These findings, amply supported by the evidence at the remand hearing, establish divided loyalty by defense counsel that, as matter of law, posed an actual conflict of interest. Given the attorneys' “extra” allegiances to the broadcasting company, it cannot be gainsaid that the attorneys' trial advocacy for the defendants was not “unrestrained by commitments to others.” Commonwealth v. Martinez, 425 Mass. 382, 388, 681 N.E.2d 818 (1997), quoting from Commonwealth v. Michel, 381 Mass. 447, 453, 409 N.E.2d 1293 (1980). Simply put, the defendants were represented by counsel who had competing interests.13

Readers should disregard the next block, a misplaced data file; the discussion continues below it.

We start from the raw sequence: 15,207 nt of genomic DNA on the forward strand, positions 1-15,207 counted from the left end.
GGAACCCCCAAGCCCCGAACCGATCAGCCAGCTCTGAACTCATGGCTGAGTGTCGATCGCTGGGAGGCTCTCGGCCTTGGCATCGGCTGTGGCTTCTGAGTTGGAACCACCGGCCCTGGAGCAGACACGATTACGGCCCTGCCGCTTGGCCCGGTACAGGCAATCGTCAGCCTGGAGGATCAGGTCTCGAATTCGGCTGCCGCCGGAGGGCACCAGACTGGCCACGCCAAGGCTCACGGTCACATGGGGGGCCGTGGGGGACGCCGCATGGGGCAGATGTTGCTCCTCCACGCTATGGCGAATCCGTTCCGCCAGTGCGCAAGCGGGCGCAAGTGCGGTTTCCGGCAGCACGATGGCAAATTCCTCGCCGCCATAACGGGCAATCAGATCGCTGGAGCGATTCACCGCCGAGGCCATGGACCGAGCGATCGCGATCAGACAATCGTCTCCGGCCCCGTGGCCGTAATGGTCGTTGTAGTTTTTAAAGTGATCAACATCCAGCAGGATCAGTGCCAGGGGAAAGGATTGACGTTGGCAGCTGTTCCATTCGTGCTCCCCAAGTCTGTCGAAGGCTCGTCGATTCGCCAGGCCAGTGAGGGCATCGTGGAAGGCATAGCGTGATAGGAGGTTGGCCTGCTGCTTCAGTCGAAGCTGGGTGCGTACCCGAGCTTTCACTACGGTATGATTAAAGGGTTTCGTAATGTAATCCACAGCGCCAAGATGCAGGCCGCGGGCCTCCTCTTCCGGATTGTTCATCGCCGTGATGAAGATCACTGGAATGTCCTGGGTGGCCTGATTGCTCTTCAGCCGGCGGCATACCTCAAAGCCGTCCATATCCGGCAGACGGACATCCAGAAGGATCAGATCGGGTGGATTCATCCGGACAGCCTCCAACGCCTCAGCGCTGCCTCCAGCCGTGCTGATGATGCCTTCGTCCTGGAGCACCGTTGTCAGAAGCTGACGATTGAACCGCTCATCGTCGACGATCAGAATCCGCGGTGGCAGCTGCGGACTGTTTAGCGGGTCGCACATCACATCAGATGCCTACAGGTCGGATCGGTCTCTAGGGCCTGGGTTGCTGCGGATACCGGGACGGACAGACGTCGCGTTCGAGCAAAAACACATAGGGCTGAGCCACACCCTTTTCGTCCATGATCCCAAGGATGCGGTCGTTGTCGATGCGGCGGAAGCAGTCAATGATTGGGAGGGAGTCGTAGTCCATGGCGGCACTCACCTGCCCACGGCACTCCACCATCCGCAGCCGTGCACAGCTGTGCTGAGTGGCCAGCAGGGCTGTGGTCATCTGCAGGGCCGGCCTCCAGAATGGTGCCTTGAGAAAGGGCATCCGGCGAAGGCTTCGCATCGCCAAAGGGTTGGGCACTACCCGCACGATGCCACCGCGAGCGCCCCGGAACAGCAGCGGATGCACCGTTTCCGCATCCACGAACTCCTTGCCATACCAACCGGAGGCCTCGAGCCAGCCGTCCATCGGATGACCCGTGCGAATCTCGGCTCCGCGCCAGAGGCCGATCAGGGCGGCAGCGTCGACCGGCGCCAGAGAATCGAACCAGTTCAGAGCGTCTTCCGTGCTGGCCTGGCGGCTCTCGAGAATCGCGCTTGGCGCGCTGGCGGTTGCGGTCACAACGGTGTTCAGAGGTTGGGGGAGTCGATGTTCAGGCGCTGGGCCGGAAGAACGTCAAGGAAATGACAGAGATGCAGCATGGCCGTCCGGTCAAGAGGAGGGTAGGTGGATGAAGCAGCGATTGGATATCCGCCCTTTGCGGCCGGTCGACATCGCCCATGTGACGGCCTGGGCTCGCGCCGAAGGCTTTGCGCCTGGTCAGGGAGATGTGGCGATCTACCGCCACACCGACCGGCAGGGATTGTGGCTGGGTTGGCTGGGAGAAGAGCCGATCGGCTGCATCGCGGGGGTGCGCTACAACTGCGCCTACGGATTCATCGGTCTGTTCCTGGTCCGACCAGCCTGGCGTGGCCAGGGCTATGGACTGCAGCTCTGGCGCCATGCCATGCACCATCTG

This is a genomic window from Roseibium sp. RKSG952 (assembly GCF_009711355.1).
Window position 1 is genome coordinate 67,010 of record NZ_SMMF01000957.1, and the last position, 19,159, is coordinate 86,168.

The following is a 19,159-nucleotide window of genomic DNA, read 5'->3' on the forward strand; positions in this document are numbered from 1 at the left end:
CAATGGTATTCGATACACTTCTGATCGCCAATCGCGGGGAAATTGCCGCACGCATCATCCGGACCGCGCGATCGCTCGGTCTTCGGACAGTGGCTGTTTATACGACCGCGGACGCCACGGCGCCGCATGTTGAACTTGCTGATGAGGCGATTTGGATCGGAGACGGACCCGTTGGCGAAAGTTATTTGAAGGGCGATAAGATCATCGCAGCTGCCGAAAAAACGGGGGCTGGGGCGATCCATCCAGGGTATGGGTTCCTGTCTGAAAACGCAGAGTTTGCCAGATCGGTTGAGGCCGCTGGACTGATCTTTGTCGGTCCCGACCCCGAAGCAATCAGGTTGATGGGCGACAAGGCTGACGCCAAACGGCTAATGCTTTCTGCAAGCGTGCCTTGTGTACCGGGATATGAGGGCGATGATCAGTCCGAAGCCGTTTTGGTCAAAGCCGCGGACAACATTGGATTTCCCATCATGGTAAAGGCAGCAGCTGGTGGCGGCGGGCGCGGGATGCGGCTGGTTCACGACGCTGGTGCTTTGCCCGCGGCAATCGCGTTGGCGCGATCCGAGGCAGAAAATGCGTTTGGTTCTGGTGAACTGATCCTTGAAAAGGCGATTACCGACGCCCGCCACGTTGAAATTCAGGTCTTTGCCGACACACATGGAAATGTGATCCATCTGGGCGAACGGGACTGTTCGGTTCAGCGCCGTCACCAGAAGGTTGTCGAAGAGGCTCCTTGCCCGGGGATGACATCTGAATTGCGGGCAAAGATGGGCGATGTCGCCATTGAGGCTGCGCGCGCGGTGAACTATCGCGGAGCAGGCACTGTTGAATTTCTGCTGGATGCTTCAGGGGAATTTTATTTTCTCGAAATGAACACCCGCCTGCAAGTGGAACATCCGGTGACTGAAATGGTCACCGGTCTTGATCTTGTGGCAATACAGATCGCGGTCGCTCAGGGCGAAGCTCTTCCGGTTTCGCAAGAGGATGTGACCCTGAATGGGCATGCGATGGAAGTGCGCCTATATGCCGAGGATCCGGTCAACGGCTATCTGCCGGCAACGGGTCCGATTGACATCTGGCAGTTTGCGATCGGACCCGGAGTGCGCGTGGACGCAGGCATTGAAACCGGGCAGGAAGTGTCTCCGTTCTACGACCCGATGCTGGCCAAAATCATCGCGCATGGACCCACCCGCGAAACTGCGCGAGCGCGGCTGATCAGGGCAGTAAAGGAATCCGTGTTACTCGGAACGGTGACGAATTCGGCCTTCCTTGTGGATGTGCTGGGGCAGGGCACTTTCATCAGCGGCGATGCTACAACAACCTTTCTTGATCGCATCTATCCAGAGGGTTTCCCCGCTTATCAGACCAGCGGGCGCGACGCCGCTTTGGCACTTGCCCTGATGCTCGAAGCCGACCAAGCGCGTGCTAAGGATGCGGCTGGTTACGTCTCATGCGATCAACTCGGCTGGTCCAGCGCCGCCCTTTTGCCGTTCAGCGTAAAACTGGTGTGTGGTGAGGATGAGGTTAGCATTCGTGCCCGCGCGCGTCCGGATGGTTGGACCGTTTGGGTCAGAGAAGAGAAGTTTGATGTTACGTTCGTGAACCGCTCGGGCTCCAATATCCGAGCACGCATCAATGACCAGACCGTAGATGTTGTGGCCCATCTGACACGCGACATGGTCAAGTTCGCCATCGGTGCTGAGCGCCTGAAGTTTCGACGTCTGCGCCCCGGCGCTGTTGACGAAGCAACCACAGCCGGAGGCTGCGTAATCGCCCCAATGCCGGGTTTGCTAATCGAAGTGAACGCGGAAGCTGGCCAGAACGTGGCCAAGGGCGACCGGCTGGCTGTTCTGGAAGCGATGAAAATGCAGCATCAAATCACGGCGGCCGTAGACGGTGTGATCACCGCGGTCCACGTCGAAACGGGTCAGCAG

Our State law is settled: where there is an actual conflict of interest, a defendant need not prove specific prejudice. Rather, prejudice is presumed to flow from the conflict.14 Commonwealth v. Martinez, supra at 388, 681 N.E.2d 818. Commonwealth v. Allison, 434 Mass. 670, 688, 751 N.E.2d 868 (2001). As we observed in Downey II, once there is a conflict of interest in criminal defense representation, a defendant should not, and is not be, required to prove by particularized example the precise manner and means by which the conflict hurt the defense, that is, whether a particular act was not done by trial counsel to the defense, or whether if a particular act was done, it was prejudicially done. Nor, to obtain a new trial, is a defendant required to disclose what matters were not communicated to and from the attorney and the accused client, or what matters were communicated and were, thereby, placed at risk of disclosure because of the attorney's conflicted representation. To demand that a defendant bear such burdens of proof of and concerning what would have been said but was silenced, and what transpired or did not transpire between the accused on trial and his lawyer would, in effect, corrode the overarching metal of the attorney-client structure that rests on the bedrock of the constitutional right to effective representation. To impose such burdens of proof on a defendant, as we said in Downey II, would yield “a Pyrrhic victory for the defendant to gain a new trial if in order to do so he must disclose information or trial strategy previously withheld to protect its confidentiality.” Id. at 597, 793 N.E.2d 377 n. 12.